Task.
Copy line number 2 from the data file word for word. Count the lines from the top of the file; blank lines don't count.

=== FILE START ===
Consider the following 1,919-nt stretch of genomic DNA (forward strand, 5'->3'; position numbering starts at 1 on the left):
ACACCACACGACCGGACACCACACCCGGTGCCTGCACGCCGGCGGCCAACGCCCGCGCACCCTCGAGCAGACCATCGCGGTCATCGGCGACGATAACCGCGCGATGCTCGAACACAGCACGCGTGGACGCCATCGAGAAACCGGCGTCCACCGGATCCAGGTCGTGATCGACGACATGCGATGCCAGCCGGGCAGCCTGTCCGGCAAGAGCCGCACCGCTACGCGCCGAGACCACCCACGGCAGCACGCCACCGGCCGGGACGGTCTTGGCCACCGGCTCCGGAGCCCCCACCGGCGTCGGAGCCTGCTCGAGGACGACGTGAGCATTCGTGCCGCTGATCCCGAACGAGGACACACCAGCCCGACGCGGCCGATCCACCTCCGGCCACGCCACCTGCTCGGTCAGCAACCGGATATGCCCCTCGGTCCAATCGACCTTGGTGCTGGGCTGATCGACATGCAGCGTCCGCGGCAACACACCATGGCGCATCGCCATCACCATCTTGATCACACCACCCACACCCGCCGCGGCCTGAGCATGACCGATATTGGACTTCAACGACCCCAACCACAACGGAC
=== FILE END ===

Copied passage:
ACACCACACGACCGGACACCACACCCGGTGCCTGCACGCCGGCGGCCAACGCCCGCGCACCCTCGAGCAGACCATCGCGGTCATCGGCGACGATAACCGCGCGATGCTCGAACACAGCACGCGTGGACGCCATCGAGAAACCGGCGTCCACCGGATCCAGGTCGTGATCGACGACATGCGATGCCAGCCGGGCAGCCTGTCCGGCAAGAGCCGCACCGCTACGCGCCGAGACCACCCACGGCAGCACGCCACCGGCCGGGACGGTCTTGGCCACCGGCTCCGGAGCCCCCACCGGCGTCGGAGCCTGCTCGAGGACGACGTGAGCATTCGTGCCGCTGATCCCGAACGAGGACACACCAGCCCGACGCGGCCGATCCACCTCCGGCCACGCCACCTGCTCGGTCAGCAACCGGATATGCCCCTCGGTCCAATCGACCTTGGTGCTGGGCTGATCGACATGCAGCGTCCGCGGCAACACACCATGGCGCATCGCCATCACCATCTTGATCACACCACCCACACCCGCCGCGGCCTGAGCATGACCGATATTGGACTTCAACGACCCCAACCACAACGGAC